He added that it was unfortunate that the illegal sale of wildlife was still going on in Mondulkiri, although the campaign has been going on for several months.
“According to a 2018 report by Fauna & Flora International, bush meat is still sold on national roads, in provincial towns and in some markets and restaurants,” he said.
According to the report, some restaurants promote and encourage the consumption of bush meat to their customers. The report also stated that wildlife consumers are between 35 to 60 years old, and tend to be visitors with disposable incomes.
The report added that those people did not see themselves as participating in the illegal trading of wildlife. They don’t feel that they are doing anything wrong, and were sceptical about the health risks associated with bush meat.
“These are some of the major factors behind the importance of a wide reaching education campaign. It was also important that we approach service providers in restaurants, resorts, hotels,” he said.
Restaurant owners playing their part
Yean Yoeun, a 42-year-old restaurateur, appealed to all customers visiting Mondulkiri to say no to eating bush meat.
“People used to try to sell it to me, but I have never bought it. I have been to enough meetings with the environment department to understand the harm it does,” he said.
Mondulkiri environment department deputy director Roth Sovann said that he encouraged restaurant owners in the province to join the fight against wildlife trafficking. He had also introduced measures to educate the public.
Sovann said that so far this year, his department had rescued seven wild animals and recovered 17kg of mixed bush meat. They had confiscated four motorcycles, one heavy vehicle, 18 trees and 171 pieces of timber in the course of their work, and reprimanded 378 people.
Ou Sopheakdey, chief of the Mondulkiri provincial Forestry Administration Cantonment, said the campaign made a positive contribution to the protection of natural resources and the conservation of endangered biodiversity.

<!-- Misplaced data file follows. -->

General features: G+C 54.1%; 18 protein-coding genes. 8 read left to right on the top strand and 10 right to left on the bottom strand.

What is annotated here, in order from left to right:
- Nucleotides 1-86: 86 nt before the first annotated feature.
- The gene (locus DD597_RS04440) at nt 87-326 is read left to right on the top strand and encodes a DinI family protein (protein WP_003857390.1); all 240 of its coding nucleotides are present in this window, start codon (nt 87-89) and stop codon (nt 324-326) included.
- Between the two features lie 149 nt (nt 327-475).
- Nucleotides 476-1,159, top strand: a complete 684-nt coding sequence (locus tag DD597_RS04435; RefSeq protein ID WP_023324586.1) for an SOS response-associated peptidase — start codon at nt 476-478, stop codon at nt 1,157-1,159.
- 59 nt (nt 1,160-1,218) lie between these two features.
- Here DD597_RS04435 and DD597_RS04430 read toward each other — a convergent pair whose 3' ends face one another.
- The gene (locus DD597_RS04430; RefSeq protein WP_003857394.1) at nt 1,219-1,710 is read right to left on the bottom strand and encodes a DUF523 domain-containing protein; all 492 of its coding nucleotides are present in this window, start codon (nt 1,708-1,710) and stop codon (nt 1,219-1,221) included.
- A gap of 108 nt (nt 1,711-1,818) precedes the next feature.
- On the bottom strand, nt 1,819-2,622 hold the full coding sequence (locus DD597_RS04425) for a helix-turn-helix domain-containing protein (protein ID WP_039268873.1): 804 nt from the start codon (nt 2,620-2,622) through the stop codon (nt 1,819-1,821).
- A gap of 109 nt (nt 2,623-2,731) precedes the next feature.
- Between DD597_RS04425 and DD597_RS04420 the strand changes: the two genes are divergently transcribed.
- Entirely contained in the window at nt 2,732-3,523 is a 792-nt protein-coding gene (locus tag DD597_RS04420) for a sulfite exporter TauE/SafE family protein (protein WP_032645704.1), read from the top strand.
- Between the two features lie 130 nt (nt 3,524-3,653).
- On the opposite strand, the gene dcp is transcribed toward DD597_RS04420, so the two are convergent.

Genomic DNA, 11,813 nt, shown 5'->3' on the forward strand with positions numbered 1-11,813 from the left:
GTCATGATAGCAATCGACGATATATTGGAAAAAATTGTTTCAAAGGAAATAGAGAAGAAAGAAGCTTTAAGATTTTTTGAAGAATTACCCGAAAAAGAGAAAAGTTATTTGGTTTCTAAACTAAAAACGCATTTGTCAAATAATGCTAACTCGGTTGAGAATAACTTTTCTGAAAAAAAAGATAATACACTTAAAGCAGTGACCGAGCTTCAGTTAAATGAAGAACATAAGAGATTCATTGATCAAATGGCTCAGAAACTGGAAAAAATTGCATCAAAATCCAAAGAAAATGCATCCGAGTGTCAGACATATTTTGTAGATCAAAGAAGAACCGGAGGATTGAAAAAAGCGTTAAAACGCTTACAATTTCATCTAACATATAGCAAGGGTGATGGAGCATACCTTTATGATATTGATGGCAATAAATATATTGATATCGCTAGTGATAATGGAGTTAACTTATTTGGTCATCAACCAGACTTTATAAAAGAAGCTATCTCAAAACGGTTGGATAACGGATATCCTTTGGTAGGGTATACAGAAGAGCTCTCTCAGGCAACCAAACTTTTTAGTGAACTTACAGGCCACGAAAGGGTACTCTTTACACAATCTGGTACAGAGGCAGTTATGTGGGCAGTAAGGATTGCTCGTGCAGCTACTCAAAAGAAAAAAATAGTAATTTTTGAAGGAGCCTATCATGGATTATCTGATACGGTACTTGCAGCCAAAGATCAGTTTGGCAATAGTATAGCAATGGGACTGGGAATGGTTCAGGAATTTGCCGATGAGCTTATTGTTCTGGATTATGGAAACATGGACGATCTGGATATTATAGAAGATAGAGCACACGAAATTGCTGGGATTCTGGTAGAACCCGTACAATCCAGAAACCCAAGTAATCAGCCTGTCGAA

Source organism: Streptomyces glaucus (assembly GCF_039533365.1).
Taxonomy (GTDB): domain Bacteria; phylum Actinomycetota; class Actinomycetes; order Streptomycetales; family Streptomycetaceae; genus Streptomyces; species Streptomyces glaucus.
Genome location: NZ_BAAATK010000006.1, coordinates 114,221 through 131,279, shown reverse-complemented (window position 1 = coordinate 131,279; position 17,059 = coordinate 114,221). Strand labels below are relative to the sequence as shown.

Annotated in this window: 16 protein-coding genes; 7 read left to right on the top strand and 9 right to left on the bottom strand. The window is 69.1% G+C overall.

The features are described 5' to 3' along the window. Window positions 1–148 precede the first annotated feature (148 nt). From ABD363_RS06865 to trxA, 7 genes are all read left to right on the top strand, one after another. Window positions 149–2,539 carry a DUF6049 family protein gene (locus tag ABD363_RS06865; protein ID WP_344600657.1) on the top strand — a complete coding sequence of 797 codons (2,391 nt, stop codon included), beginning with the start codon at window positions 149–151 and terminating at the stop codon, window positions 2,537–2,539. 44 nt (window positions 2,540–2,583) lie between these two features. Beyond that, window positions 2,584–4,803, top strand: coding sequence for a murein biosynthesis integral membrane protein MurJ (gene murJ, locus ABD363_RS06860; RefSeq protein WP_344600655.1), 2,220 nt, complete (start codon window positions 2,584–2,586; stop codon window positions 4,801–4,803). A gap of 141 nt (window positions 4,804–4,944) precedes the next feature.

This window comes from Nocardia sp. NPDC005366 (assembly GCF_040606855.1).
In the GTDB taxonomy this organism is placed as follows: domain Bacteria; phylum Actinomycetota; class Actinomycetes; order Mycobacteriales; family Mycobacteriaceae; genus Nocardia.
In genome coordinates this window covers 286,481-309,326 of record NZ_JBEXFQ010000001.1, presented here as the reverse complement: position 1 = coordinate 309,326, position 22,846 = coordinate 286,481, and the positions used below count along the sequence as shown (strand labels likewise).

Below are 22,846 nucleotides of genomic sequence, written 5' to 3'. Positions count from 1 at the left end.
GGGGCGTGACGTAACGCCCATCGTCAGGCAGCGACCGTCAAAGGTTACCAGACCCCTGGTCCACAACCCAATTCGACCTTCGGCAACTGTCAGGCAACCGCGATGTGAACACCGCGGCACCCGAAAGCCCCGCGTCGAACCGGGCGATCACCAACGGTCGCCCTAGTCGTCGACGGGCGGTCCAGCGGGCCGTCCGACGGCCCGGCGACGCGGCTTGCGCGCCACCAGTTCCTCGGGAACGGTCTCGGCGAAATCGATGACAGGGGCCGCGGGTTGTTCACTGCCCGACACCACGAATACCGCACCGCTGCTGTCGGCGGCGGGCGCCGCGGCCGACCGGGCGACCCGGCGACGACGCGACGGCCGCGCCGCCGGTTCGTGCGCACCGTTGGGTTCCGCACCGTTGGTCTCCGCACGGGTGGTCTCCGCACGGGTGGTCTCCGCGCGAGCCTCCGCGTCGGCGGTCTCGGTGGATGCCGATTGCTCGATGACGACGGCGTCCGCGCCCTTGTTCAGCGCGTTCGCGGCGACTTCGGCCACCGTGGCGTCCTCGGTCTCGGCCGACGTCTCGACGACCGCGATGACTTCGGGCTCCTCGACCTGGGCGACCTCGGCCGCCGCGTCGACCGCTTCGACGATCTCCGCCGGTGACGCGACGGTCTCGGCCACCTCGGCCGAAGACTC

He hoped that after joining the campaign, members of the public would have a better understanding about the activities surrounding wildlife trafficking and the risks of eating bush meat.
Sok Sambath, 53-year-old resident who observed the campaign launch in Sen Monorom town, said he was pleased to see officials taking care to protect the province’s wildlife.
He hoped that through this campaign, people would stop selling, eating and trading in wildlife.
“There used to be bush meat for sale in many of the markets – and even in the streets. People used to eat it regularly. Thanks to wide-spread education from the authorities, it doesn’t appear to be sold openly anymore. If it is being sold, it is being done in secret,” he added.
The WWF said that more than 60 per cent of all new viruses transmitted from animals to humans have been similar to or more dangerous than Covid-19.
“When you consume bush meat, you are putting yourself and others at risk. Likewise, the hunting, transportation, trafficking and processing of wildlife are all examples of direct contact which could facilitate the transfer of a virus from an animal to a human,” it warned.